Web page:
The heat of summer makes its final stand in the month of August.  Since July 2, the average high temperature for the Washington D.C. area has been 88 or 89°F.  Only by August 14 does the average drop to 87°F.  In the bounty of this solar heat, or energy, the various life forms of our forests are doing everything they can to use and conserve this energy to complete their seasonal cycles and prepare for the winter days of depletion.


The plant community as a whole acts like a living manufactory, pumping the atmosphere through it’s leaves, converting the energy of the sun through photosynthesis to create the foods that will enable the plants to eat, survive, and reproduce.  Within its stems and roots, these starches will be stored and utilized over the winter as a fuel to maintain the plant’s minimal metabolic needs, serving much the same function as brown fat does for mammals.


Not only must the plant community produce enough food to service its needs, it must produce the food to fuel the metabolism of virtually all of the life forms of our forests.  Viewed another way, the quantity of green plant matter produced determines the quantity of other life forms that can be sustained. 


The heat of July and August has maximized the metabolism of the insect world, supporting the maturation of another season’s crop of mating insects.  I associate August with the sounds of the annual cicadas, katydids, field crickets, grasshoppers and others.  These August evenings can be downright raucous from the back porch.  It is clear that to these life forms, this is their month of glory. 


A number of fungi are producing spore-bearing fruits, also known as mushrooms, at this time of year.  Many fungi are attached to plant roots, absorbing nutrients from the soil and feeding them to the plants.  In return, the plants provide some stored starches to these fungi.  In fact, 90% of all plants contain these mycorrhizal fungi, which include the boletes, amanitas, morels, puffballs and truffles. 


August has another association with me.  The peak of rattlesnake activity is late July and August.  Out of their wintering hibernacula since about May 1, the males have been busy foraging within about a mile or two of their dens.  The nature of their foraging is in the form of laying in a coiled position, waiting to ambush any small mammal that happens to wander too close to the unscented predator, who has the advantage of the heat-sensing pits. 


But now, the males are actively moving throughout their territory, seeking out non-pregnant (non-gravid) females.  Females will reach maturity at age 6 or 7, with a lifespan of ten to fifteen years average.  Mating will peak in early August.  Once mated, the females will hold on to the sperm over the winter, not permitting fertilization until June.  With a gestation period of about 2 ˝ months, birthing will begin in late August. This brings into question an interesting enigma.  Scientific dogma states that rattlesnakes mate in the spring, giving birth in August of that same year.  The source of this apparently dates back to a paper written in 1907 by R. L. Ditmars.  A very logical presumption, based on gestation period, and the communal nature of rattlesnakes on emergence from their wintering dens, but one not supported by observations.  Since that time, many authors have repeated this assertion without adding any supporting documentation.  However, documentation supports the 13-month period between mating and birthing.  But why would this be the case?  Why doesn’t the female permit immediate fertilization and give birth the same season?  The answer to this question eludes herpetologists at the present time.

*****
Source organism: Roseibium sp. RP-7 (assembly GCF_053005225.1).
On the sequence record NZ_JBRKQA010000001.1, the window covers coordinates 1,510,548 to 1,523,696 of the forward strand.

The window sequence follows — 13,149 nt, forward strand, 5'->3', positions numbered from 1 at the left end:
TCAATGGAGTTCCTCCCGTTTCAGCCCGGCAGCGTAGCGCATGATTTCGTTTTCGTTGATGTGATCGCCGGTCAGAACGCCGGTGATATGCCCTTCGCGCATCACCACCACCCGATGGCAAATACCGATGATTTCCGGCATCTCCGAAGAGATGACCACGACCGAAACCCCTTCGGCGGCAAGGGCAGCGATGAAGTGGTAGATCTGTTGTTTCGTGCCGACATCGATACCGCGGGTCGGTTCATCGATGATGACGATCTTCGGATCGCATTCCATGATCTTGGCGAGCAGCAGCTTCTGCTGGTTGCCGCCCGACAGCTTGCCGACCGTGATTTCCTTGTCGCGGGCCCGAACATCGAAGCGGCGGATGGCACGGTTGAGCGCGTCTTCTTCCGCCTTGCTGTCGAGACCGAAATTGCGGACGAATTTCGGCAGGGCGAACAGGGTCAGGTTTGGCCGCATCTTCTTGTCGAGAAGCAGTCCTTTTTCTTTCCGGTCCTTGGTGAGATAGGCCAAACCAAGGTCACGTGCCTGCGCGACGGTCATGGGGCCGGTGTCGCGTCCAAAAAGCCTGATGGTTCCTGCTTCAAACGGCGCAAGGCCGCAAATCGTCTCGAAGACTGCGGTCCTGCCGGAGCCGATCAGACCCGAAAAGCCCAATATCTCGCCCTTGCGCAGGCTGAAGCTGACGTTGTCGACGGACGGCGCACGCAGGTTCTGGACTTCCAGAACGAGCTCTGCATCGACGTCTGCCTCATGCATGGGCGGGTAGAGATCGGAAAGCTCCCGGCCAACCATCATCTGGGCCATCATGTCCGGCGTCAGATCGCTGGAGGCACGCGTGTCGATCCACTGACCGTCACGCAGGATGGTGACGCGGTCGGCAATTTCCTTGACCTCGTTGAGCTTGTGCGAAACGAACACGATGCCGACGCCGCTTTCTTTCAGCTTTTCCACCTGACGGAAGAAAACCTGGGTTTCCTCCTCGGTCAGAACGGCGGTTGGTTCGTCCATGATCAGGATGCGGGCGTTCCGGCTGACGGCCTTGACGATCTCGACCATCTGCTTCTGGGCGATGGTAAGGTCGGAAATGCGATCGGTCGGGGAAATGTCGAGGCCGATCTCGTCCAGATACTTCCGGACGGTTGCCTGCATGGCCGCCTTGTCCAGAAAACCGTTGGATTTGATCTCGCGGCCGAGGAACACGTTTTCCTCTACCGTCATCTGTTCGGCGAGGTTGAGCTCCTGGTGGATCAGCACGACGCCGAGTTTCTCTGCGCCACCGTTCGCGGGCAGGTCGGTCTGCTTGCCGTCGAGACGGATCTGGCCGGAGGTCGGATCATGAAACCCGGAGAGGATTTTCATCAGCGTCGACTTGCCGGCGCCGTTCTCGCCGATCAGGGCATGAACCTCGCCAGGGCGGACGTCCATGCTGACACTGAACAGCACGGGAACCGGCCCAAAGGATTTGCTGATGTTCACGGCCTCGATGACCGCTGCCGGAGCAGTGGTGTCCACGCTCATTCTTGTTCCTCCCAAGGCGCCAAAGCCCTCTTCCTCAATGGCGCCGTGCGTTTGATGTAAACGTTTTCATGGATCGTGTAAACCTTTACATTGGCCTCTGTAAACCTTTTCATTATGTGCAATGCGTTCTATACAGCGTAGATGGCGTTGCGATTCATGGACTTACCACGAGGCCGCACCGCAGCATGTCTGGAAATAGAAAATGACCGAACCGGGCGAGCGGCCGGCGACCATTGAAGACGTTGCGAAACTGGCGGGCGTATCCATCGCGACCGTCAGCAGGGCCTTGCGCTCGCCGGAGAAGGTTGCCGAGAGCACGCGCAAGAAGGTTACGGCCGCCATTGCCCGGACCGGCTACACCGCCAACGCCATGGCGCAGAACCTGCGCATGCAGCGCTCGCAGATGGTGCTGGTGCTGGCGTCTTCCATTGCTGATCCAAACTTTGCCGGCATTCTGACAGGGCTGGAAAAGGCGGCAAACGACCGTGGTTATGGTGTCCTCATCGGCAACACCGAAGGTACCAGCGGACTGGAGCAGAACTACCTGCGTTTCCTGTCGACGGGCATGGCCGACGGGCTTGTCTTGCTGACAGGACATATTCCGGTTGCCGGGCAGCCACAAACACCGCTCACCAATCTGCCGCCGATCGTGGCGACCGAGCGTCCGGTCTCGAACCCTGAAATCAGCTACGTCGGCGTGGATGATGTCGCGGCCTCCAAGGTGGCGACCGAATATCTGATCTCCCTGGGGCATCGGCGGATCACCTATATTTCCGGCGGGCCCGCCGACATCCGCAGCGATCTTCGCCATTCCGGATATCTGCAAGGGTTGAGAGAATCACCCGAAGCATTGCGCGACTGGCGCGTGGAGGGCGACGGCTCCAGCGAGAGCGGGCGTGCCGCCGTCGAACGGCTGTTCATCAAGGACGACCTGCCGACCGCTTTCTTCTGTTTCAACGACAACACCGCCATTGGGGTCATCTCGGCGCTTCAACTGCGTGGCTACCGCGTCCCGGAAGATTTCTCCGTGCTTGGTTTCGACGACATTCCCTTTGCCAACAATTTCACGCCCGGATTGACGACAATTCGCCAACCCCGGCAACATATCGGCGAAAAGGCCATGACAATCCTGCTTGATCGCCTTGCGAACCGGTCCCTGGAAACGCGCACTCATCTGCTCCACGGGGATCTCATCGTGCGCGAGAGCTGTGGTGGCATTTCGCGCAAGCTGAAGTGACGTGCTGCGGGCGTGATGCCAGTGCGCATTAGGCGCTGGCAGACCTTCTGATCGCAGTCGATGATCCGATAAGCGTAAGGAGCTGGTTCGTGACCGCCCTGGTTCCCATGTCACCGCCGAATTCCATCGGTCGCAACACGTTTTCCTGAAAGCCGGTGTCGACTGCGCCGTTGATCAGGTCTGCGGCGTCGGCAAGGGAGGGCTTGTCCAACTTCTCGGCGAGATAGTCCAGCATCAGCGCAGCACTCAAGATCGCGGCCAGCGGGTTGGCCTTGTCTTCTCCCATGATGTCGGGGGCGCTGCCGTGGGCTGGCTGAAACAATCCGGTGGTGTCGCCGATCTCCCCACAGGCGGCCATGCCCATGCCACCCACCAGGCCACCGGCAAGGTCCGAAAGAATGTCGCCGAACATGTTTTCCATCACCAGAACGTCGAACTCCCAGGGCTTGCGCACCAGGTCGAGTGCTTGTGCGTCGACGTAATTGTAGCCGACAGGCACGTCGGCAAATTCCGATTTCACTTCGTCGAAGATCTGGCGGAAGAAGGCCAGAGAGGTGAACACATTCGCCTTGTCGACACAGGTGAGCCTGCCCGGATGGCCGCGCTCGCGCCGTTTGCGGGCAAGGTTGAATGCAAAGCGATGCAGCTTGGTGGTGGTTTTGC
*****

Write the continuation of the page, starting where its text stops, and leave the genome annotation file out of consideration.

Females give birth on a three-year cycle.  Thus in any given season, only a third of the females give birth.  Pregnant female rattlesnakes usually used certain favorably exposed rocks for birthing.  These sunny rock slabs are usually only 50 to 200 yards from the wintering den sites.  As many as 17 females have been found in PA at these favored birthing ‘rookeries’.  


About two weeks after the birthing of the 8 to 10 neonates, the female will travel to the hibernaculum with the young soon following the scent to the den, where a population will average 30 to 60 snakes, with larger dens supporting 120 to 200.  Copperheads and occasional black rat snakes will also overwinter with the rattlesnakes.  In fact, if the young lose the scent of the mother on the way to the den, they have been known to follow the way of a black rate snake going to the same destination.  This is how the black rat snake earned one of it’s common names; the pilot snake.